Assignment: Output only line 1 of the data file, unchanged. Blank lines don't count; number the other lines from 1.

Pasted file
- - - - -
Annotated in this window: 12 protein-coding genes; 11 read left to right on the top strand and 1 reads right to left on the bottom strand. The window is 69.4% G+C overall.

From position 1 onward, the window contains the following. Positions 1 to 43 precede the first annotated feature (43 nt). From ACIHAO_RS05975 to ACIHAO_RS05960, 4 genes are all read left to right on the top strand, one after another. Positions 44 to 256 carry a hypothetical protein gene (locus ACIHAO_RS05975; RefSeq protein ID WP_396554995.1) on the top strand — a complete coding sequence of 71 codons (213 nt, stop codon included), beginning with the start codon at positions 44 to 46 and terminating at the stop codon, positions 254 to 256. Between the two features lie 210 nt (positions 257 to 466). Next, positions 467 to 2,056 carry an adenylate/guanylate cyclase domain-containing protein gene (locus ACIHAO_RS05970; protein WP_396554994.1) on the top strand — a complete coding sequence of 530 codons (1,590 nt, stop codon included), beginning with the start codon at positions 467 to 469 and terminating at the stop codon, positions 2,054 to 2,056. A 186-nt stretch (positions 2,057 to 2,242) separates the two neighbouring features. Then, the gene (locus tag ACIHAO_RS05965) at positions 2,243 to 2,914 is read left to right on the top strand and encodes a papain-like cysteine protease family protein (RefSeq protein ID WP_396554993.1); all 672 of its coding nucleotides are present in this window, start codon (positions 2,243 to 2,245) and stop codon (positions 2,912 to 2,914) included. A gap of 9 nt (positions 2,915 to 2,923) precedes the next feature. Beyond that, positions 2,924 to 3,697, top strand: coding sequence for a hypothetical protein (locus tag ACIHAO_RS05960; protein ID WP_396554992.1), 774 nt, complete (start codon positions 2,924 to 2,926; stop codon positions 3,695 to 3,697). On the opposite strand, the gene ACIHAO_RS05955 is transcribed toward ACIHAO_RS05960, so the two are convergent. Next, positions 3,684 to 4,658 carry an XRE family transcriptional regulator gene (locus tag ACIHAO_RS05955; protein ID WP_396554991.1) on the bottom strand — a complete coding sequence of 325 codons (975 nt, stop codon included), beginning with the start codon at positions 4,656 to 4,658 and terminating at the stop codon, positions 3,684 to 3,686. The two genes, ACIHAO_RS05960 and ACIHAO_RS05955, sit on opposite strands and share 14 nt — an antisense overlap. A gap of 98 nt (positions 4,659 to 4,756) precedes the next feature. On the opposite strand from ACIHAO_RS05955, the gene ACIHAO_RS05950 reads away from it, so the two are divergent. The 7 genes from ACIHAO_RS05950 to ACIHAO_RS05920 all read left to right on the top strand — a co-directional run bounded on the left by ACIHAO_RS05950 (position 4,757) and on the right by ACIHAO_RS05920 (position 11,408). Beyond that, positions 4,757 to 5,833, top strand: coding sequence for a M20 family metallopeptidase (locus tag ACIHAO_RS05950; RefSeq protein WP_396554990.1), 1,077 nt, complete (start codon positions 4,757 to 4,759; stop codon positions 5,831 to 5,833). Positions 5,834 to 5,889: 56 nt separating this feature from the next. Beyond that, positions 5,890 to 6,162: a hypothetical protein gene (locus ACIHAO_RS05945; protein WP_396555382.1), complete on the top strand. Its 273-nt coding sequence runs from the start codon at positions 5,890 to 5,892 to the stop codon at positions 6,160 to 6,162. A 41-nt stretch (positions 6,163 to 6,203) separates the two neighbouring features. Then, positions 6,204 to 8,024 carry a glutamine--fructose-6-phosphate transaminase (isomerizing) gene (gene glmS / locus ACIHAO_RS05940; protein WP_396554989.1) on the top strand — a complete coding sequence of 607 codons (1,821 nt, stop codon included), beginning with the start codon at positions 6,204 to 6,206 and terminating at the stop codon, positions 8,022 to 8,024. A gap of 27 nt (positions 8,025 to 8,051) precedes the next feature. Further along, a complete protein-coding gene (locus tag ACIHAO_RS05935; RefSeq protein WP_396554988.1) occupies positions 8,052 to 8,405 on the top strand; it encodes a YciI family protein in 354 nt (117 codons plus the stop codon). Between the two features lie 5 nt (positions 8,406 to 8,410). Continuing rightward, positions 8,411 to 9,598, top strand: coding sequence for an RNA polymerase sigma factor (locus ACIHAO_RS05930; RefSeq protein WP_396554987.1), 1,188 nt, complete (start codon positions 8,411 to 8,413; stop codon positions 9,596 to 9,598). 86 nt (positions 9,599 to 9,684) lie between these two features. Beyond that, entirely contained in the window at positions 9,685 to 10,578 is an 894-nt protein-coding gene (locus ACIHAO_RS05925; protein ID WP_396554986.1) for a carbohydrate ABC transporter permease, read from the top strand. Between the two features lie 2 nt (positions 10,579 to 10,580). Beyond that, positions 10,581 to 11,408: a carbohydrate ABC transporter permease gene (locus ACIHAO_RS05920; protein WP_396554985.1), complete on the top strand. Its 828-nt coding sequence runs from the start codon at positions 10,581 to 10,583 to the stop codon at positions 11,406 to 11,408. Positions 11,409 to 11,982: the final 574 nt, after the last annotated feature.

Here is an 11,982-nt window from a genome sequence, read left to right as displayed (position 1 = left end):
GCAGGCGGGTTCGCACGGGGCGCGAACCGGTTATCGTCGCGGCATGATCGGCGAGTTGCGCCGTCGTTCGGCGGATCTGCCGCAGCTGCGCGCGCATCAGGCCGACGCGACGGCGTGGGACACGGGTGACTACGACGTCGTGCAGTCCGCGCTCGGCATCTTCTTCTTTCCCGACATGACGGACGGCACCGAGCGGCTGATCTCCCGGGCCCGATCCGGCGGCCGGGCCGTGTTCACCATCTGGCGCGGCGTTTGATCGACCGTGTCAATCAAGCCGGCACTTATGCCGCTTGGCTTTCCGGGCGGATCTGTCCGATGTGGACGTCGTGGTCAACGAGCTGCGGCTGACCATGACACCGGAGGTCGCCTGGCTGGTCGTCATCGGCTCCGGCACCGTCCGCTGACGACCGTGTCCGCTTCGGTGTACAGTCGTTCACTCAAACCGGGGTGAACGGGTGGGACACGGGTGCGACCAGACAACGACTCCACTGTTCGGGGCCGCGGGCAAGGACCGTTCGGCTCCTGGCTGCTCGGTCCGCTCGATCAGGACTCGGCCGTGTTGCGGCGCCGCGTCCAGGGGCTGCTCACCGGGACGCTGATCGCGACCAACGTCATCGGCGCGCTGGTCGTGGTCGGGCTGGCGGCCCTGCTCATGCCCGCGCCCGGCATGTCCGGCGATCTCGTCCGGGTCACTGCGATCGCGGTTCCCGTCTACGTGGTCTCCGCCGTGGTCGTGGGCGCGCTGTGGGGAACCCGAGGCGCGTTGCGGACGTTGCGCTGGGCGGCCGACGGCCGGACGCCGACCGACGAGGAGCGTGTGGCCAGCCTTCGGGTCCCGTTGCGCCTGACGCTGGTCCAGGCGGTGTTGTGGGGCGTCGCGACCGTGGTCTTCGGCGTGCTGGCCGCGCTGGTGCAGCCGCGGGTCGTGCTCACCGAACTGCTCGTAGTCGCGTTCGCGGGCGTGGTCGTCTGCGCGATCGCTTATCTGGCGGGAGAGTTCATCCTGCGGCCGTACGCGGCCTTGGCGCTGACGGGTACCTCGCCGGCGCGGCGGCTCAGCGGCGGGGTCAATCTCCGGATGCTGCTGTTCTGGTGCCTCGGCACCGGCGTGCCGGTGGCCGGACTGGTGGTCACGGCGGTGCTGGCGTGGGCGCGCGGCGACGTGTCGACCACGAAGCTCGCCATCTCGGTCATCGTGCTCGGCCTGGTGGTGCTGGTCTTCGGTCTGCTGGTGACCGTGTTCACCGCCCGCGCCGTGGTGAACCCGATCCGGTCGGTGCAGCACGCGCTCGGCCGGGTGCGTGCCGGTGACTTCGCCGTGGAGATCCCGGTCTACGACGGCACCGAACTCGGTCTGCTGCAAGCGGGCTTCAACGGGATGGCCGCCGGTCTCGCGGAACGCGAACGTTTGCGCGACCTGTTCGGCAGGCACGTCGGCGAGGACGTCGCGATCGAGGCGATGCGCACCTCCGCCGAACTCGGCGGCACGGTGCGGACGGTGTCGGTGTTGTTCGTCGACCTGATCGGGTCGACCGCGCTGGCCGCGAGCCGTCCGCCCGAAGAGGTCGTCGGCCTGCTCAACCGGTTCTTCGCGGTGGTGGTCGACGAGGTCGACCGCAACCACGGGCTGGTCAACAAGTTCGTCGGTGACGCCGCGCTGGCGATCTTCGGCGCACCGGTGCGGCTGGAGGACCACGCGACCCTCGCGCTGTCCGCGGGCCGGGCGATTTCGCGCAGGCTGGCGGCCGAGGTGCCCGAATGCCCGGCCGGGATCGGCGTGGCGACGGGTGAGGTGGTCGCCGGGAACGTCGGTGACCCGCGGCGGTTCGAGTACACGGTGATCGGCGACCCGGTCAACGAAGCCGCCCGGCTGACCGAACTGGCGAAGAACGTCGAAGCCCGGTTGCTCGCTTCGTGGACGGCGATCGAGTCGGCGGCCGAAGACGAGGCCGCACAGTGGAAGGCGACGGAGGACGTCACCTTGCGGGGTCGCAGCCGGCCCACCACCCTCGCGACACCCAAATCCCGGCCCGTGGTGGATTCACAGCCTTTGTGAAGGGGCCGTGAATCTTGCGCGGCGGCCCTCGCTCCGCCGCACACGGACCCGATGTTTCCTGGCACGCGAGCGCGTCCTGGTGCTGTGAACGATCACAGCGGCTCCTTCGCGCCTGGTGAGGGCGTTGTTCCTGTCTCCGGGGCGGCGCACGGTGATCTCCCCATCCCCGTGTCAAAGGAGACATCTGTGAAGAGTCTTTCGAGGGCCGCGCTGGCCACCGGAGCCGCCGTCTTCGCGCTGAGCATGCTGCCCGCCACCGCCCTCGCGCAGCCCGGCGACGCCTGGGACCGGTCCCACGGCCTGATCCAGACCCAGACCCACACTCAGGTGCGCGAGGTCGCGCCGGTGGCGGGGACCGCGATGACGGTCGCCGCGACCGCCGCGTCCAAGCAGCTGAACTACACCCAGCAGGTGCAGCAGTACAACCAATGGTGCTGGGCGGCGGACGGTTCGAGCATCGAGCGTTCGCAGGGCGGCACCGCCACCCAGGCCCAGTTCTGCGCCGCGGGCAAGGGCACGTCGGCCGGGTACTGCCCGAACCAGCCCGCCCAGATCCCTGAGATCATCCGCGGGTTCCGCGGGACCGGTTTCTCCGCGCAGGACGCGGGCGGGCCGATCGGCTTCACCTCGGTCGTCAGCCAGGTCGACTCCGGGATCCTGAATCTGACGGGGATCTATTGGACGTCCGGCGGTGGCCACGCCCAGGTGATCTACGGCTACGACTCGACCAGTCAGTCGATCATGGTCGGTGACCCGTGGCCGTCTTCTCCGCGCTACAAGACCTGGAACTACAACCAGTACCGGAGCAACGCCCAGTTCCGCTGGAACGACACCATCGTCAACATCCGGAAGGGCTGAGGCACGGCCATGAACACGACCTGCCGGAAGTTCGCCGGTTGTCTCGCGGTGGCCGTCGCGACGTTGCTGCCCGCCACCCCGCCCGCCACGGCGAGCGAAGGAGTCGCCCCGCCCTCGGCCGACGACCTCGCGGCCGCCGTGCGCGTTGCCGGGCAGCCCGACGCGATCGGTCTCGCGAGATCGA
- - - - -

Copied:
Annotated in this window: 12 protein-coding genes; 11 read left to right on the top strand and 1 reads right to left on the bottom strand. The window is 69.4% G+C overall.